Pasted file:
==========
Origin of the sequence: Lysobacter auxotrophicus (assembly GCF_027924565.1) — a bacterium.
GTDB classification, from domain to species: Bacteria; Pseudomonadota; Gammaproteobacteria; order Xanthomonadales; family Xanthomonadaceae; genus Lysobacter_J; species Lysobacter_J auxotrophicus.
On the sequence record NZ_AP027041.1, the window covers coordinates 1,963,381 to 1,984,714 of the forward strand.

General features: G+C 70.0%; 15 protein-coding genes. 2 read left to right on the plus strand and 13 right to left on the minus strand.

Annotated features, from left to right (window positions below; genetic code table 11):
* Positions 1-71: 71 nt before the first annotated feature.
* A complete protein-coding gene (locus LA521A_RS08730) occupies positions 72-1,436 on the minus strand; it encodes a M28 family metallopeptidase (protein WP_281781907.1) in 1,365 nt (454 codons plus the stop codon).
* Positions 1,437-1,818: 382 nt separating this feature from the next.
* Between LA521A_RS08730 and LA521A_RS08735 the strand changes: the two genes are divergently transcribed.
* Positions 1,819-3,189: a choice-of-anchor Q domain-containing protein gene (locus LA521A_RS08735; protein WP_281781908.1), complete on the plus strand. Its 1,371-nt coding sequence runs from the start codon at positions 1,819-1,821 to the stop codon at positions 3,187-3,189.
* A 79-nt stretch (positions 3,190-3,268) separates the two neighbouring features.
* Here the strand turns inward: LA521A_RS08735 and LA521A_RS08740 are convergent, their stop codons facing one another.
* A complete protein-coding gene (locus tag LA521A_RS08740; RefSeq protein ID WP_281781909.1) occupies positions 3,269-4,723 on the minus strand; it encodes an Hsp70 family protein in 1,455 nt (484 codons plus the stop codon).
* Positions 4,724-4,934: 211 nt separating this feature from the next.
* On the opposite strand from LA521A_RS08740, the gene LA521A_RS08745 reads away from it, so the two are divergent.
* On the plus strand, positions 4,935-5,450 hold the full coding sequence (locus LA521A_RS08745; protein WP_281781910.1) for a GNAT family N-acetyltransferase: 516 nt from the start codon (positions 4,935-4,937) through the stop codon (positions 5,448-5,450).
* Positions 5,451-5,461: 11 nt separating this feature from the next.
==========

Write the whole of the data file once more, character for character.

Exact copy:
Origin of the sequence: Lysobacter auxotrophicus (assembly GCF_027924565.1) — a bacterium.
GTDB classification, from domain to species: Bacteria; Pseudomonadota; Gammaproteobacteria; order Xanthomonadales; family Xanthomonadaceae; genus Lysobacter_J; species Lysobacter_J auxotrophicus.
On the sequence record NZ_AP027041.1, the window covers coordinates 1,963,381 to 1,984,714 of the forward strand.

General features: G+C 70.0%; 15 protein-coding genes. 2 read left to right on the plus strand and 13 right to left on the minus strand.

Annotated features, from left to right (window positions below; genetic code table 11):
* Positions 1-71: 71 nt before the first annotated feature.
* A complete protein-coding gene (locus LA521A_RS08730) occupies positions 72-1,436 on the minus strand; it encodes a M28 family metallopeptidase (protein WP_281781907.1) in 1,365 nt (454 codons plus the stop codon).
* Positions 1,437-1,818: 382 nt separating this feature from the next.
* Between LA521A_RS08730 and LA521A_RS08735 the strand changes: the two genes are divergently transcribed.
* Positions 1,819-3,189: a choice-of-anchor Q domain-containing protein gene (locus LA521A_RS08735; protein WP_281781908.1), complete on the plus strand. Its 1,371-nt coding sequence runs from the start codon at positions 1,819-1,821 to the stop codon at positions 3,187-3,189.
* A 79-nt stretch (positions 3,190-3,268) separates the two neighbouring features.
* Here the strand turns inward: LA521A_RS08735 and LA521A_RS08740 are convergent, their stop codons facing one another.
* A complete protein-coding gene (locus tag LA521A_RS08740; RefSeq protein ID WP_281781909.1) occupies positions 3,269-4,723 on the minus strand; it encodes an Hsp70 family protein in 1,455 nt (484 codons plus the stop codon).
* Positions 4,724-4,934: 211 nt separating this feature from the next.
* On the opposite strand from LA521A_RS08740, the gene LA521A_RS08745 reads away from it, so the two are divergent.
* On the plus strand, positions 4,935-5,450 hold the full coding sequence (locus LA521A_RS08745; protein WP_281781910.1) for a GNAT family N-acetyltransferase: 516 nt from the start codon (positions 4,935-4,937) through the stop codon (positions 5,448-5,450).
* Positions 5,451-5,461: 11 nt separating this feature from the next.